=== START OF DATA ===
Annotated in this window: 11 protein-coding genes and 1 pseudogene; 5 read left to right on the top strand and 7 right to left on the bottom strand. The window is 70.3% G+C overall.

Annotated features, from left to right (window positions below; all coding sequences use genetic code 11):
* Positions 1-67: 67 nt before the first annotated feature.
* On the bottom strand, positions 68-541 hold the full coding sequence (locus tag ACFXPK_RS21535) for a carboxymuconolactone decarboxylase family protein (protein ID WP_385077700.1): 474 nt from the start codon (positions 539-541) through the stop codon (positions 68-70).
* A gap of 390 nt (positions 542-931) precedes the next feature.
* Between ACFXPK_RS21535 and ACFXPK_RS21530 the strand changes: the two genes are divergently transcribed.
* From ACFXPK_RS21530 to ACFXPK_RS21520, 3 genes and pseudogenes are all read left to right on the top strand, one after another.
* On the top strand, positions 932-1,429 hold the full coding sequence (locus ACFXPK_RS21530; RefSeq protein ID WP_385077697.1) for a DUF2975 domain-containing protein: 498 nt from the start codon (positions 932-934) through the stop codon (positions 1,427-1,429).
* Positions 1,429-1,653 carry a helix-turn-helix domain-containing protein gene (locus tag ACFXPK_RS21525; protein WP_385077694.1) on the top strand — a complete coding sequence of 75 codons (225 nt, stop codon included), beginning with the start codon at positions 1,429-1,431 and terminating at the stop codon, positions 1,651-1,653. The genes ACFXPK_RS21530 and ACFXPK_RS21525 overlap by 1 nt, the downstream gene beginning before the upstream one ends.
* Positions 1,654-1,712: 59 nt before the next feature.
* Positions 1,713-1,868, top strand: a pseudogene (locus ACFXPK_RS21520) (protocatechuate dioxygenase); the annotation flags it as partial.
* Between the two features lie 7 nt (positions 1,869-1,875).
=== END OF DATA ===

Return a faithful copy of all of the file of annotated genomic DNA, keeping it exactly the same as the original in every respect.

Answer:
Annotated in this window: 11 protein-coding genes and 1 pseudogene; 5 read left to right on the top strand and 7 right to left on the bottom strand. The window is 70.3% G+C overall.

Annotated features, from left to right (window positions below; all coding sequences use genetic code 11):
* Positions 1-67: 67 nt before the first annotated feature.
* On the bottom strand, positions 68-541 hold the full coding sequence (locus tag ACFXPK_RS21535) for a carboxymuconolactone decarboxylase family protein (protein ID WP_385077700.1): 474 nt from the start codon (positions 539-541) through the stop codon (positions 68-70).
* A gap of 390 nt (positions 542-931) precedes the next feature.
* Between ACFXPK_RS21535 and ACFXPK_RS21530 the strand changes: the two genes are divergently transcribed.
* From ACFXPK_RS21530 to ACFXPK_RS21520, 3 genes and pseudogenes are all read left to right on the top strand, one after another.
* On the top strand, positions 932-1,429 hold the full coding sequence (locus ACFXPK_RS21530; RefSeq protein ID WP_385077697.1) for a DUF2975 domain-containing protein: 498 nt from the start codon (positions 932-934) through the stop codon (positions 1,427-1,429).
* Positions 1,429-1,653 carry a helix-turn-helix domain-containing protein gene (locus tag ACFXPK_RS21525; protein WP_385077694.1) on the top strand — a complete coding sequence of 75 codons (225 nt, stop codon included), beginning with the start codon at positions 1,429-1,431 and terminating at the stop codon, positions 1,651-1,653. The genes ACFXPK_RS21530 and ACFXPK_RS21525 overlap by 1 nt, the downstream gene beginning before the upstream one ends.
* Positions 1,654-1,712: 59 nt before the next feature.
* Positions 1,713-1,868, top strand: a pseudogene (locus ACFXPK_RS21520) (protocatechuate dioxygenase); the annotation flags it as partial.
* Between the two features lie 7 nt (positions 1,869-1,875).